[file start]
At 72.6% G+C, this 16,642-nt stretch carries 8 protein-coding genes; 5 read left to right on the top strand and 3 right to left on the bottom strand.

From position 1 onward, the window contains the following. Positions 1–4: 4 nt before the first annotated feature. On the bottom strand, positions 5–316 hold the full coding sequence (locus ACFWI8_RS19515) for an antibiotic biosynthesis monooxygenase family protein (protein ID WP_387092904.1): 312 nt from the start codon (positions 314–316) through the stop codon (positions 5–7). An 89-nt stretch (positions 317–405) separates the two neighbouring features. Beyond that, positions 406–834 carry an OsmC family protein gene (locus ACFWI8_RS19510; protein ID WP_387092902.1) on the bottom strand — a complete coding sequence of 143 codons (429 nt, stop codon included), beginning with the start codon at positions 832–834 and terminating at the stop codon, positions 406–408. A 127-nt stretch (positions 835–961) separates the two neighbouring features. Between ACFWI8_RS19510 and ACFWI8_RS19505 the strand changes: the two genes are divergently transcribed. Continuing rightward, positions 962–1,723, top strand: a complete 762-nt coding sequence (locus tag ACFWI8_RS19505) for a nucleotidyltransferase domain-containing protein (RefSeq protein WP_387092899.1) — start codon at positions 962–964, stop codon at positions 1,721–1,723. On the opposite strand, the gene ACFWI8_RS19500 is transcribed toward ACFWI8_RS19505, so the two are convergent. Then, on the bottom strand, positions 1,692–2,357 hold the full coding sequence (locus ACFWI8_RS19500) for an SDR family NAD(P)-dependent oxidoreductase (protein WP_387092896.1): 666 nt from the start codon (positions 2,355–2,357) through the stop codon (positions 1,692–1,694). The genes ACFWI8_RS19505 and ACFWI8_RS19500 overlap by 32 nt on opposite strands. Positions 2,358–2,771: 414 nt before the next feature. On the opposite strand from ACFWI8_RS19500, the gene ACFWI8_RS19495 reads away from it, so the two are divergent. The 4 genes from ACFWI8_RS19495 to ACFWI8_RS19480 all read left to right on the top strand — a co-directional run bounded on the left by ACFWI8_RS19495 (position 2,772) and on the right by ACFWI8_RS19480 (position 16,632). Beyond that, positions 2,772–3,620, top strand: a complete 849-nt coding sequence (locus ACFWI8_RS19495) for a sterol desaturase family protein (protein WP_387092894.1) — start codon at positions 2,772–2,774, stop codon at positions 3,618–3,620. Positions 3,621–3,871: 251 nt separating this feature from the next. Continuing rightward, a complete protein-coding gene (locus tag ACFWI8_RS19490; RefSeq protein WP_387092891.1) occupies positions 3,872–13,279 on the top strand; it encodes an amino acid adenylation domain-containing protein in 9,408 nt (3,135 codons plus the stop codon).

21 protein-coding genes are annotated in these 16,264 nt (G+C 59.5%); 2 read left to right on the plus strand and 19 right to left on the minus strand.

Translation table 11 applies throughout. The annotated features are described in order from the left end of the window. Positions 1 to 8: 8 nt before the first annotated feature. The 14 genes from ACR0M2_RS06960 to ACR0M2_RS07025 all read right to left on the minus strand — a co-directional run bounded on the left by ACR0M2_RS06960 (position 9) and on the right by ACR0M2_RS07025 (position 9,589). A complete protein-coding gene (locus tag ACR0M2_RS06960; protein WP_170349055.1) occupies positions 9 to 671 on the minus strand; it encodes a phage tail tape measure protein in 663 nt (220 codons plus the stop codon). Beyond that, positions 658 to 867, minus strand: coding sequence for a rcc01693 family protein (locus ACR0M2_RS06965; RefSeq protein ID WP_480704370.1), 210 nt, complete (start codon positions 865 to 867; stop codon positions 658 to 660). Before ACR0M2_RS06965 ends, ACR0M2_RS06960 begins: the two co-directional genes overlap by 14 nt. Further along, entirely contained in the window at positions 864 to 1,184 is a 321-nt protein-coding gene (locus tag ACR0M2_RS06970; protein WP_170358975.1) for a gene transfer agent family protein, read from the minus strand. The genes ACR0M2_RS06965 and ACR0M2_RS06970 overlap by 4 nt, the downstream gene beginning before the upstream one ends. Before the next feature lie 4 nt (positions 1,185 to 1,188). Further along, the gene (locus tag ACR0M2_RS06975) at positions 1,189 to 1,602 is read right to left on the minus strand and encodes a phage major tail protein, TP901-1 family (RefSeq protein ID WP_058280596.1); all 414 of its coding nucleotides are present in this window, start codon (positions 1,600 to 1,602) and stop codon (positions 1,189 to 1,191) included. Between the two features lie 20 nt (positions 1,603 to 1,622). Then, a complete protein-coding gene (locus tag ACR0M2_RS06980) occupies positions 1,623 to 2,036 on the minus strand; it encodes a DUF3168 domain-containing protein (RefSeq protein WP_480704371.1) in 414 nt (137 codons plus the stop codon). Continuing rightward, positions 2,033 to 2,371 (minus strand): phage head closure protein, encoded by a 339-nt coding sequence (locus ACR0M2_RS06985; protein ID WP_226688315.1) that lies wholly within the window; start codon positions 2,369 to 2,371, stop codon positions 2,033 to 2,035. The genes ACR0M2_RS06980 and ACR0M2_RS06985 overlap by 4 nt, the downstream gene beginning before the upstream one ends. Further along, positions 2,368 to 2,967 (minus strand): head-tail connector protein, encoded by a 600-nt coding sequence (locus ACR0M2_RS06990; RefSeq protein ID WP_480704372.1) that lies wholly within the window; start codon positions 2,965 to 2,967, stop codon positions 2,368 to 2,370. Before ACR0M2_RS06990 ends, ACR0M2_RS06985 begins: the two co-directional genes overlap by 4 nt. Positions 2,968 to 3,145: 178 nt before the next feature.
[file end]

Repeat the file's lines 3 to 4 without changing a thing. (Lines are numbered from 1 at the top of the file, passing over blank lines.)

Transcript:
21 protein-coding genes are annotated in these 16,264 nt (G+C 59.5%); 2 read left to right on the plus strand and 19 right to left on the minus strand.

Translation table 11 applies throughout. The annotated features are described in order from the left end of the window. Positions 1 to 8: 8 nt before the first annotated feature. The 14 genes from ACR0M2_RS06960 to ACR0M2_RS07025 all read right to left on the minus strand — a co-directional run bounded on the left by ACR0M2_RS06960 (position 9) and on the right by ACR0M2_RS07025 (position 9,589). A complete protein-coding gene (locus tag ACR0M2_RS06960; protein WP_170349055.1) occupies positions 9 to 671 on the minus strand; it encodes a phage tail tape measure protein in 663 nt (220 codons plus the stop codon). Beyond that, positions 658 to 867, minus strand: coding sequence for a rcc01693 family protein (locus ACR0M2_RS06965; RefSeq protein ID WP_480704370.1), 210 nt, complete (start codon positions 865 to 867; stop codon positions 658 to 660). Before ACR0M2_RS06965 ends, ACR0M2_RS06960 begins: the two co-directional genes overlap by 14 nt. Further along, entirely contained in the window at positions 864 to 1,184 is a 321-nt protein-coding gene (locus tag ACR0M2_RS06970; protein WP_170358975.1) for a gene transfer agent family protein, read from the minus strand. The genes ACR0M2_RS06965 and ACR0M2_RS06970 overlap by 4 nt, the downstream gene beginning before the upstream one ends. Before the next feature lie 4 nt (positions 1,185 to 1,188). Further along, the gene (locus tag ACR0M2_RS06975) at positions 1,189 to 1,602 is read right to left on the minus strand and encodes a phage major tail protein, TP901-1 family (RefSeq protein ID WP_058280596.1); all 414 of its coding nucleotides are present in this window, start codon (positions 1,600 to 1,602) and stop codon (positions 1,189 to 1,191) included. Between the two features lie 20 nt (positions 1,603 to 1,622). Then, a complete protein-coding gene (locus tag ACR0M2_RS06980) occupies positions 1,623 to 2,036 on the minus strand; it encodes a DUF3168 domain-containing protein (RefSeq protein WP_480704371.1) in 414 nt (137 codons plus the stop codon). Continuing rightward, positions 2,033 to 2,371 (minus strand): phage head closure protein, encoded by a 339-nt coding sequence (locus ACR0M2_RS06985; protein ID WP_226688315.1) that lies wholly within the window; start codon positions 2,369 to 2,371, stop codon positions 2,033 to 2,035. The genes ACR0M2_RS06980 and ACR0M2_RS06985 overlap by 4 nt, the downstream gene beginning before the upstream one ends. Further along, positions 2,368 to 2,967 (minus strand): head-tail connector protein, encoded by a 600-nt coding sequence (locus ACR0M2_RS06990; RefSeq protein ID WP_480704372.1) that lies wholly within the window; start codon positions 2,965 to 2,967, stop codon positions 2,368 to 2,370. Before ACR0M2_RS06990 ends, ACR0M2_RS06985 begins: the two co-directional genes overlap by 4 nt. Positions 2,968 to 3,145: 178 nt before the next feature.